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Turkey is distancing itself ever more from Europe through mass arrests and official sackings, says German parliament speaker Norbert Lammert. A German historian says events in Turkey echo Hitler's 1933 seizure of power.
Lammert, who presides over Germany's parliament as a member of Chancellor Angela Merkel's conservatives, said Friday further clampdowns on fundamental rights in Turkey under President Tayyip Erdogan were foreseeable.
Lammert told the Schwäbische Zeitung newspaper that Turkey was distancing itself "ever more" from minimum standards to which it had committed itself as a member of 47-nation Council of Europe headquartered in Strasbourg.
Especially alarming were the erosion of basic rights in Turkey for many months and the past week's mass arrests and removals of officials that "manifestly must have been long planned," Lammert said.
His remarks coincided with a joint call by EU foreign affairs chief Federica Mogherini and enlargement commissioner Johannes Hahn that Turkey "respect under any circumstances the rule of law, human rights and fundamental freedoms."
Turkish justice minister Bekir Bozdag told CNN Turk that calls within Erdogan's Justice and Development Party (AKP) for reinstatement of the death penalty hinged on legal factors and not what the EU wanted.
'Classic' seizure of power
History professor Michael Wolffsohn told German public ZDF television that events led by Erdogan amounted to a "total seizure of power" described in a classic "historical textbook" and exemplified in 1933 when democracy was eliminated in Germany by the National Socialists (Nazis) under Adolf Hitler.
Wolffsohn said Erdogan had used last Friday's failed coup in Turkey as a "trigger."
"Human and civil rights have been suspended. A purge is being carried out as proscribed by the ruler," said Wolffsohn, an Israeli-born military historian formerly based at the Bundeswehr university in Munich.
"Turkey is cutting into its own flesh, which will have terrible consequences for Turkey," Wolffsohn predicted on a ZDF talk show "Maybrit Illner."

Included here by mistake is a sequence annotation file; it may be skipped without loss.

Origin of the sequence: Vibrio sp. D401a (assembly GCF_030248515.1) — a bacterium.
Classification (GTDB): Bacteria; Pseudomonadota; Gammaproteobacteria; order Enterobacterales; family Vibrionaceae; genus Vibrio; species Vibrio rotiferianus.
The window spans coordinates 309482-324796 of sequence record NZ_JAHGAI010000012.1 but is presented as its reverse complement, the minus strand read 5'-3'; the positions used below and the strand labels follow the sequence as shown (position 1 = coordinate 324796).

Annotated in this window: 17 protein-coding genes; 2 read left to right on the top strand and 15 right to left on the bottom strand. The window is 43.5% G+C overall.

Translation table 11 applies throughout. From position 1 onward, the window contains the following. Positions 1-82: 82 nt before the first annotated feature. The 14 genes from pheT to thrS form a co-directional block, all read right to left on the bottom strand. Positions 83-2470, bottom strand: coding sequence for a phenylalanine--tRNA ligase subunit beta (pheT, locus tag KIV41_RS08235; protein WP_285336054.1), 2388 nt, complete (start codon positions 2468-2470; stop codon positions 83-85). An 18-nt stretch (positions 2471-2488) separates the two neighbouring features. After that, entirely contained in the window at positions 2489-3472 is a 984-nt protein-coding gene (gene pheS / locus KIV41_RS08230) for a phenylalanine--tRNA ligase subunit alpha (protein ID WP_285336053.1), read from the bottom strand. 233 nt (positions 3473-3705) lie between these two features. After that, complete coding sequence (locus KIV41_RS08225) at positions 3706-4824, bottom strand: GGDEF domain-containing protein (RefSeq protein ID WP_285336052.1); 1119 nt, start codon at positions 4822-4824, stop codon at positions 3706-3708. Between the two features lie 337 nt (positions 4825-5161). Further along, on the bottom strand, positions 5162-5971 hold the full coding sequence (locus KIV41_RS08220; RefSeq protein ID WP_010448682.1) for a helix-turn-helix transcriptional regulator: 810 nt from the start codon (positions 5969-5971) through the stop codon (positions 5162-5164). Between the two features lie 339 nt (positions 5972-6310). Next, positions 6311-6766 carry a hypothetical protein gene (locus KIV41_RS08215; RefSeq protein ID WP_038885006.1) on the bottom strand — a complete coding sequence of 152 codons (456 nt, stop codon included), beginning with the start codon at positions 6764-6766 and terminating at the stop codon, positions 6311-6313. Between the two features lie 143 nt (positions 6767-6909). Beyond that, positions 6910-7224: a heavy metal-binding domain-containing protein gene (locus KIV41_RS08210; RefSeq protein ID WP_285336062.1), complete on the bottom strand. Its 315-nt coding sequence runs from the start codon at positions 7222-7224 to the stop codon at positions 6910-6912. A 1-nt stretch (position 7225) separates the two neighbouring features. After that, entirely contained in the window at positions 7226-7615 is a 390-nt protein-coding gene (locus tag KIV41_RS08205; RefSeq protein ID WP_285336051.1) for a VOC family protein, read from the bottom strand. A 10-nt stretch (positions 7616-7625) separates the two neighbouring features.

Given interdependencies between Europe and Turkey, Wolffsohn said Erdogan had to be told "loud and clear" he would receive no protection, no economic privileges "until you uphold certain rules."
That was the basis of pragmatic partnership, Wolffsohn said.
'Defending democracy,' says Germany-based AKP deputy
Mustafa Yeneroglu, a Turkish parliamentarian and member of Erdogan's AKP, who grew up and was educated in Germany, said Turkey needed the state of emergency to "defend democracy."
"The state of emergency is there to transform an emergency back into a normal situation," said Yeneroglu on the ZDF talk show. "The constitution gives the cabinet, under leadership of the president this right."
On Friday, Yeneroglu told the German news agency DPA, he understood the concerns of many people, "but the state of emergency is exactly the answer to their worries."
Challenge from Bavarian CSU
Yeneroglu was challenged during the ZDF broadcast by Andreas Scheuer, the general secretary of the conservative Bavarian Christian Social Union (CSU) party over his role as chairman of the Turkish parliament's human rights committee.
"Given that you are the chairman of the human rights committee then I know why you have time to sit here today, because the human rights have been suspended in Turkey. That's a fact."
Scheuer said President Erdogan had used an "unacceptable" coup bid to then begin a "purge," but even prior to that he had "stepped on basic rights, human rights, press rights, for decades with his feet, since he took on responsibility."
An "Erdogan"-Turkey - as it appears at the moment - cannot have a place in a European family," said Scheuer.
The German Left party's international affairs spokeswoman, Sevim Dagdelen, demanded sanctions on Turkey and a halt to EU funding - tied to Turkey's long-running EU accession bid - to dissuade Erdogan from what she called his "running amok against Kurds and the opposition."
"All the independent jurist associations and judges' federations say: There is no independent judiciary," said Dagdelen.
Police trade unionist Sebastian Fiedler told talk show host Maybrit Illner that German authorities were apprehensive about "hundreds of thousands" of Erdogan supporters among several million resident Turks in Germany.
"It would only take a finger snap from Erdogan to bring these people onto the streets in an emotional confrontation," said Fiedler, who is deputy chairman of the federation of German investigative police officers, the BDK.
Fiedler said confrontational potential lay in Germany's mix of AKP supporters as well as many Kurds, thousands of leftist extremists as well as extremist right-wing "Grey Wolves" and "minority" Gulen adherents - the movement accused by Erdogan of being behind last Friday's coup bid in Turkey.
The Süddeutsche Zeitung newspaper reported Friday that Turkey had received 4.98 billion euros ($5.3 billion) from the EU between 2007 and 2013 tied to its long-running candidacy for EU membership.
ipj/kms (ZDF; AFP, dpa)